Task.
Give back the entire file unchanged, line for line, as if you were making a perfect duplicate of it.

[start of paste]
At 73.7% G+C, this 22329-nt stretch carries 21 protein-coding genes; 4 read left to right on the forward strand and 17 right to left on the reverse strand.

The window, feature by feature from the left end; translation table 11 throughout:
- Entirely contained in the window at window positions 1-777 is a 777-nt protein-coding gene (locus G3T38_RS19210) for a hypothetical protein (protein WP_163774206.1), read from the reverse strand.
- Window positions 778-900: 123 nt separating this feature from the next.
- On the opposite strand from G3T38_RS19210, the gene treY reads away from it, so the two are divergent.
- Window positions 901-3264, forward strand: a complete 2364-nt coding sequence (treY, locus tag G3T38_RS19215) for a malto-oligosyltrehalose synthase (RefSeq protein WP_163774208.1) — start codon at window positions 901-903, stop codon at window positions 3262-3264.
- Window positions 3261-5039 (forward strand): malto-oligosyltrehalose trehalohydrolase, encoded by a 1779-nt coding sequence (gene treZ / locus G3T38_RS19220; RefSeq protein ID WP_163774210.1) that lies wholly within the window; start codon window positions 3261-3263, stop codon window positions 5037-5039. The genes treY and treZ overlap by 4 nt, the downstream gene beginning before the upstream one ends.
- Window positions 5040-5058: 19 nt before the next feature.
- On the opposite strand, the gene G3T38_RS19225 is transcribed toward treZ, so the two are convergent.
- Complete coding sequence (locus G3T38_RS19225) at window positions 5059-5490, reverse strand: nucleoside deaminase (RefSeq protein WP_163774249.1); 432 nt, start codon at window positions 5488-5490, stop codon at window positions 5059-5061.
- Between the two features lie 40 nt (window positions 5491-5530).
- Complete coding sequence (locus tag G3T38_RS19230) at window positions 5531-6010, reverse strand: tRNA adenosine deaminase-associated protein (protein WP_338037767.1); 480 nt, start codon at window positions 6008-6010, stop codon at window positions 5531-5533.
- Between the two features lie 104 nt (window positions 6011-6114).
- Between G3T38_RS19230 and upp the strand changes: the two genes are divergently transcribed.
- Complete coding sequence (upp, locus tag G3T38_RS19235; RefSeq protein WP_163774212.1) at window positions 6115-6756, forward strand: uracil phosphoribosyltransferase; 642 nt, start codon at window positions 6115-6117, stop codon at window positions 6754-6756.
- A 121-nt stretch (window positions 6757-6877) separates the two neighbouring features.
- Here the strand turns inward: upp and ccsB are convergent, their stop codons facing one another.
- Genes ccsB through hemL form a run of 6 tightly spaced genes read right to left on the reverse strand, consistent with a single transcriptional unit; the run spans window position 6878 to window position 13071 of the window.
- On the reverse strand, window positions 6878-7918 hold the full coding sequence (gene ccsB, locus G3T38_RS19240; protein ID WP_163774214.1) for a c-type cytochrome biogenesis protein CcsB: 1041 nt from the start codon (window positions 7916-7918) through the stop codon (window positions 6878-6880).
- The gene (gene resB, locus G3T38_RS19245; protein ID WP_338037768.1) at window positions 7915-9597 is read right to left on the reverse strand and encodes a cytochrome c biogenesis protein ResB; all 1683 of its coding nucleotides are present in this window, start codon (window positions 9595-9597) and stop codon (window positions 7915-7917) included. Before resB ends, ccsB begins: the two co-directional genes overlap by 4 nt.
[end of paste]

At 73.7% G+C, this 22329-nt stretch carries 21 protein-coding genes; 4 read left to right on the forward strand and 17 right to left on the reverse strand.

The window, feature by feature from the left end; translation table 11 throughout:
- Entirely contained in the window at window positions 1-777 is a 777-nt protein-coding gene (locus G3T38_RS19210) for a hypothetical protein (protein WP_163774206.1), read from the reverse strand.
- Window positions 778-900: 123 nt separating this feature from the next.
- On the opposite strand from G3T38_RS19210, the gene treY reads away from it, so the two are divergent.
- Window positions 901-3264, forward strand: a complete 2364-nt coding sequence (treY, locus tag G3T38_RS19215) for a malto-oligosyltrehalose synthase (RefSeq protein WP_163774208.1) — start codon at window positions 901-903, stop codon at window positions 3262-3264.
- Window positions 3261-5039 (forward strand): malto-oligosyltrehalose trehalohydrolase, encoded by a 1779-nt coding sequence (gene treZ / locus G3T38_RS19220; RefSeq protein ID WP_163774210.1) that lies wholly within the window; start codon window positions 3261-3263, stop codon window positions 5037-5039. The genes treY and treZ overlap by 4 nt, the downstream gene beginning before the upstream one ends.
- Window positions 5040-5058: 19 nt before the next feature.
- On the opposite strand, the gene G3T38_RS19225 is transcribed toward treZ, so the two are convergent.
- Complete coding sequence (locus G3T38_RS19225) at window positions 5059-5490, reverse strand: nucleoside deaminase (RefSeq protein WP_163774249.1); 432 nt, start codon at window positions 5488-5490, stop codon at window positions 5059-5061.
- Between the two features lie 40 nt (window positions 5491-5530).
- Complete coding sequence (locus tag G3T38_RS19230) at window positions 5531-6010, reverse strand: tRNA adenosine deaminase-associated protein (protein WP_338037767.1); 480 nt, start codon at window positions 6008-6010, stop codon at window positions 5531-5533.
- Between the two features lie 104 nt (window positions 6011-6114).
- Between G3T38_RS19230 and upp the strand changes: the two genes are divergently transcribed.
- Complete coding sequence (upp, locus tag G3T38_RS19235; RefSeq protein WP_163774212.1) at window positions 6115-6756, forward strand: uracil phosphoribosyltransferase; 642 nt, start codon at window positions 6115-6117, stop codon at window positions 6754-6756.
- A 121-nt stretch (window positions 6757-6877) separates the two neighbouring features.
- Here the strand turns inward: upp and ccsB are convergent, their stop codons facing one another.
- Genes ccsB through hemL form a run of 6 tightly spaced genes read right to left on the reverse strand, consistent with a single transcriptional unit; the run spans window position 6878 to window position 13071 of the window.
- On the reverse strand, window positions 6878-7918 hold the full coding sequence (gene ccsB, locus G3T38_RS19240; protein ID WP_163774214.1) for a c-type cytochrome biogenesis protein CcsB: 1041 nt from the start codon (window positions 7916-7918) through the stop codon (window positions 6878-6880).
- The gene (gene resB, locus G3T38_RS19245; protein ID WP_338037768.1) at window positions 7915-9597 is read right to left on the reverse strand and encodes a cytochrome c biogenesis protein ResB; all 1683 of its coding nucleotides are present in this window, start codon (window positions 9595-9597) and stop codon (window positions 7915-7917) included. Before resB ends, ccsB begins: the two co-directional genes overlap by 4 nt.